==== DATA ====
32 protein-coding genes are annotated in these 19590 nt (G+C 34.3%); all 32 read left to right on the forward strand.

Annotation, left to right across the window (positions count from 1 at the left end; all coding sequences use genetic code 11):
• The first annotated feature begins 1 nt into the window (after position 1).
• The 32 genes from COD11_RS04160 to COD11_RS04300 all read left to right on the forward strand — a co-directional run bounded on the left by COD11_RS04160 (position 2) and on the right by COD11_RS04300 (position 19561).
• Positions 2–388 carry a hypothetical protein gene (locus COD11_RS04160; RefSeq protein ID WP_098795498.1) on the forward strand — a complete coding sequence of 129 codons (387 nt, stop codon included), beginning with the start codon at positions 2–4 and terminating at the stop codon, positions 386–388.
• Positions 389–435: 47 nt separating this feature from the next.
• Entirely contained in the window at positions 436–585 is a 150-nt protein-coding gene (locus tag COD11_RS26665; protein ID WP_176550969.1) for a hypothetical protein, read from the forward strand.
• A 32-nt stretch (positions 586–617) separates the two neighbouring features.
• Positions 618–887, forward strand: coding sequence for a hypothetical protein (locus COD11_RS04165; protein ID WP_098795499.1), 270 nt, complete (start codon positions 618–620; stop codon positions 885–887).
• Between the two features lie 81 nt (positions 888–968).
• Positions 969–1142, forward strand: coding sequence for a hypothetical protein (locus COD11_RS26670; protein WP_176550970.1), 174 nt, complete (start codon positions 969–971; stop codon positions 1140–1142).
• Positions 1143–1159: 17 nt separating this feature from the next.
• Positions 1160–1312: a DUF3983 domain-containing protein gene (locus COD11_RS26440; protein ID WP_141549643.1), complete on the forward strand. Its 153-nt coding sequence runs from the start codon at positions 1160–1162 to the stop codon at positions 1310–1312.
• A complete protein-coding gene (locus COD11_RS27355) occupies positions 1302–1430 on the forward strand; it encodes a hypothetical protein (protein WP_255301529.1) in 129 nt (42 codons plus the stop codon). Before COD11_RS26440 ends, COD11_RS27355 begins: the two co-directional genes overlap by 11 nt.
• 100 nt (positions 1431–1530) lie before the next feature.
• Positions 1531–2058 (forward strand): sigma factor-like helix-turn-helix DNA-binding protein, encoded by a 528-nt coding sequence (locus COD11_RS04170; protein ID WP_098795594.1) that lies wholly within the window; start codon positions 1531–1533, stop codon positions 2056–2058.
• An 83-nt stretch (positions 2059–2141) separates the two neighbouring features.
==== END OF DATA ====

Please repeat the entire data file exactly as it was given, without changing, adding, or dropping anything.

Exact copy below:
32 protein-coding genes are annotated in these 19590 nt (G+C 34.3%); all 32 read left to right on the forward strand.

Annotation, left to right across the window (positions count from 1 at the left end; all coding sequences use genetic code 11):
• The first annotated feature begins 1 nt into the window (after position 1).
• The 32 genes from COD11_RS04160 to COD11_RS04300 all read left to right on the forward strand — a co-directional run bounded on the left by COD11_RS04160 (position 2) and on the right by COD11_RS04300 (position 19561).
• Positions 2–388 carry a hypothetical protein gene (locus COD11_RS04160; RefSeq protein ID WP_098795498.1) on the forward strand — a complete coding sequence of 129 codons (387 nt, stop codon included), beginning with the start codon at positions 2–4 and terminating at the stop codon, positions 386–388.
• Positions 389–435: 47 nt separating this feature from the next.
• Entirely contained in the window at positions 436–585 is a 150-nt protein-coding gene (locus tag COD11_RS26665; protein ID WP_176550969.1) for a hypothetical protein, read from the forward strand.
• A 32-nt stretch (positions 586–617) separates the two neighbouring features.
• Positions 618–887, forward strand: coding sequence for a hypothetical protein (locus COD11_RS04165; protein ID WP_098795499.1), 270 nt, complete (start codon positions 618–620; stop codon positions 885–887).
• Between the two features lie 81 nt (positions 888–968).
• Positions 969–1142, forward strand: coding sequence for a hypothetical protein (locus COD11_RS26670; protein WP_176550970.1), 174 nt, complete (start codon positions 969–971; stop codon positions 1140–1142).
• Positions 1143–1159: 17 nt separating this feature from the next.
• Positions 1160–1312: a DUF3983 domain-containing protein gene (locus COD11_RS26440; protein ID WP_141549643.1), complete on the forward strand. Its 153-nt coding sequence runs from the start codon at positions 1160–1162 to the stop codon at positions 1310–1312.
• A complete protein-coding gene (locus COD11_RS27355) occupies positions 1302–1430 on the forward strand; it encodes a hypothetical protein (protein WP_255301529.1) in 129 nt (42 codons plus the stop codon). Before COD11_RS26440 ends, COD11_RS27355 begins: the two co-directional genes overlap by 11 nt.
• 100 nt (positions 1431–1530) lie before the next feature.
• Positions 1531–2058 (forward strand): sigma factor-like helix-turn-helix DNA-binding protein, encoded by a 528-nt coding sequence (locus COD11_RS04170; protein ID WP_098795594.1) that lies wholly within the window; start codon positions 1531–1533, stop codon positions 2056–2058.
• An 83-nt stretch (positions 2059–2141) separates the two neighbouring features.